Petition (English version)

French version

Mr President of the Republic,

The work and struggles of Olympe de Gouges remain strikingly relevant.

While women were excluded from political institutions she seized the literary and theatrical stage with exemplary audacity and courage. Then, the political arena, to contribute to public debate. She is the only woman of the Revolution to have been guillotined for having published political writings.

She opened for women the way to political commitment in a modern republic. Her Declaration of the Rights of Women and the Citizen, addressed to the Queen in September 1791, called for women’s access to full citizenship, encouraged them to take their destiny into their own hands and to contribute decisively history in the making. It is now considered throughout the world as one of the founding texts of feminism.

Animated by the spirit of the Enlightenment, but herself self-taught, Olympe de Gouges emphasized the need to educate girls as well as boys and advocated the access to all professions for women, to all functions and all responsibilities. Opposing religious vows as well as forced marriages, she defended the right of choice for young girls, too often locked up by force in convents or forced to marry according to the interests of their family. She proposed to replace marriage by a civil partnerships between equal spouses, revocable if necessary. Outraged by the indifference to the suffering and mortality of women in childbirth, she recommended the creation of maternity hospitals.

Even before the Revolution, by fighting for the performance of her play denouncing the slavery of Blacks, she exposed herself to the vindictiveness of the aristocracy enriched by the trade. The play, in which a slave is pardoned after killing a steward guilty of sexual harassment and sadism, was deemed « inflammatory » by the settler party. Despite death threats, she confronted it bravely, calling it an « unjust, oppressive and inhumane party. » Jacques-Pierre Brissot, founder of the Society of the Friends of Blacks, and abbot Grégoire, an early member of this abolitionist association, paid homage to her courage.

Concerned about the « Res publica » (public affairs), that war, counter-revolution and riots threatened, Olympe de Gouges used all the means at her disposal to make known her philanthropic proposals, her projects of reform and her « useful reflections », addressing them alternately to the deputies, the King, the Queen, the Duke of Orleans, the Prince of Condé, the army generals, political clubs, ministers, and sections of Paris and its citizens. For the last two years of her life she appealed to public opinion through an unprecedented poster campaign. Spending lavishly to spread her ideas, she died poor.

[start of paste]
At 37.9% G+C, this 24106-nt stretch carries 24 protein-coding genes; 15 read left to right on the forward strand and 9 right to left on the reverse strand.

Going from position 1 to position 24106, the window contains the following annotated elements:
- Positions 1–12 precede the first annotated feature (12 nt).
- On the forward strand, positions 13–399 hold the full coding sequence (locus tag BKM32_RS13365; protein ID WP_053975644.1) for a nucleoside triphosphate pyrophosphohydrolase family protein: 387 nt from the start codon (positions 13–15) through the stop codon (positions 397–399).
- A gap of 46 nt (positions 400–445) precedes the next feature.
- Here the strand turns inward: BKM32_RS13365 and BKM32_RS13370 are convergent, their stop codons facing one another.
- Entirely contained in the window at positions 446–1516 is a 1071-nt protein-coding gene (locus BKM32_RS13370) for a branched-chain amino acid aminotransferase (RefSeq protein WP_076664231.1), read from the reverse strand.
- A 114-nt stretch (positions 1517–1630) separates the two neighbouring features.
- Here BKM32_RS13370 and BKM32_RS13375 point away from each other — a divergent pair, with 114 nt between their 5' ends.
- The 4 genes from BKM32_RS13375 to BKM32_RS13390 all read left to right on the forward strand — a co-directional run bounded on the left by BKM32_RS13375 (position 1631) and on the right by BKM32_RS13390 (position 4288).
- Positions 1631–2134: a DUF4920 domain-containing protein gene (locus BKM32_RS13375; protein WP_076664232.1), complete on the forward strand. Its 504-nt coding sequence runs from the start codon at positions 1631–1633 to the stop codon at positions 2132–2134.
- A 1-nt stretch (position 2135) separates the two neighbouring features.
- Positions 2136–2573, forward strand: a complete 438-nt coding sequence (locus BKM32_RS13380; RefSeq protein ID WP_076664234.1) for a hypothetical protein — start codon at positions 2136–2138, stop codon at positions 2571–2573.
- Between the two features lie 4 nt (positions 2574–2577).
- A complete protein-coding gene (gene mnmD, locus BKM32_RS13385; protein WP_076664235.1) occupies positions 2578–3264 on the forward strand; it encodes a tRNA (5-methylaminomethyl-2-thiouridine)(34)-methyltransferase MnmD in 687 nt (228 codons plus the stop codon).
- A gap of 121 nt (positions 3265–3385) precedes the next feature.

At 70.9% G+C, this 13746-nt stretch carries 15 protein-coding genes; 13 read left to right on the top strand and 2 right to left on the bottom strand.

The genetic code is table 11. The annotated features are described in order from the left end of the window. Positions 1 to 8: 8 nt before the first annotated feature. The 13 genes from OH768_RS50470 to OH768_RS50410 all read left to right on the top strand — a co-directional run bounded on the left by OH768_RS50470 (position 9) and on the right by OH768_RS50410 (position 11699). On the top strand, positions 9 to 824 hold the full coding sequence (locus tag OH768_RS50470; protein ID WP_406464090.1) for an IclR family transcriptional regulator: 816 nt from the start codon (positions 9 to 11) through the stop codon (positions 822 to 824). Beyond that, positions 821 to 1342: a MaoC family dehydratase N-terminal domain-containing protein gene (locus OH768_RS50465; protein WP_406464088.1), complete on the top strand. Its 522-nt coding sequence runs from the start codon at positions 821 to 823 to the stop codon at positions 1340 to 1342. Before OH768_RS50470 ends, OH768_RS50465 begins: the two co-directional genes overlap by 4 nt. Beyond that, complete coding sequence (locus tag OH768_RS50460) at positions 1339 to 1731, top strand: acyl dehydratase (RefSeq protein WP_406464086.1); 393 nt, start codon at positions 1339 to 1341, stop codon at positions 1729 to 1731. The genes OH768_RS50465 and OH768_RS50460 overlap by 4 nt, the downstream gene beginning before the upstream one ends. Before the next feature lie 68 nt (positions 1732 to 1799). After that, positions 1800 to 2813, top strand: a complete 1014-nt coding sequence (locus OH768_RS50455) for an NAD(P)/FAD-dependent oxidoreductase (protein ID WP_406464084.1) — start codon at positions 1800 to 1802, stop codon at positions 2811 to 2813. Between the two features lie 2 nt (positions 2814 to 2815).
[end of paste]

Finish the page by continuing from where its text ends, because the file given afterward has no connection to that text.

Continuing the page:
Sensitive to the « horrors of misery in the great winter », and to the misfortune caused by work accidents, she proposed the opening of « charitable establishments » for unemployed workers or their widows, for « old people without strength and children without support ». She was concerned with the plight of unsupported mothers and advocated the free declaration of paternity as well as for the recognition of children born out of wedlock and for their right to inheritance. She defended the right to work, and advocated opening public workshops to give work to unemployed labourers. In order to pay off the State debt, she suggested voluntary taxes or taxes proportional to means.

As early as November 1788, she asked the people to judge if she « thinks like a good citizen » (Letter to the people, or Patriotic purse project, by a Citizeness [1]). At the same time, she exhorts the nobility to « leave aside their rank, their titles and the pointless prejudices of their perfect dignity » to collaborate in the salvation of the country (Patriotic observations, November 1788). She publicly approves the meeting of the Estates general (États généraux) and the oath of June 17, 1789, by which the deputies commit not to separate before having provided a constitution to the French people. She considers the power of the King legitimate only if he dedicates it to the assurance of happiness for the people. She urgently asks him to take the measure of the misery of the people and to prevent it. She requires him to endorse « the equality of all the citizens » and to remove from [the emigrants] all means and all hopes of re-establishing the tyrannical rights of feudalism or conspiring against their fatherland [2]” (French wit, March 1792).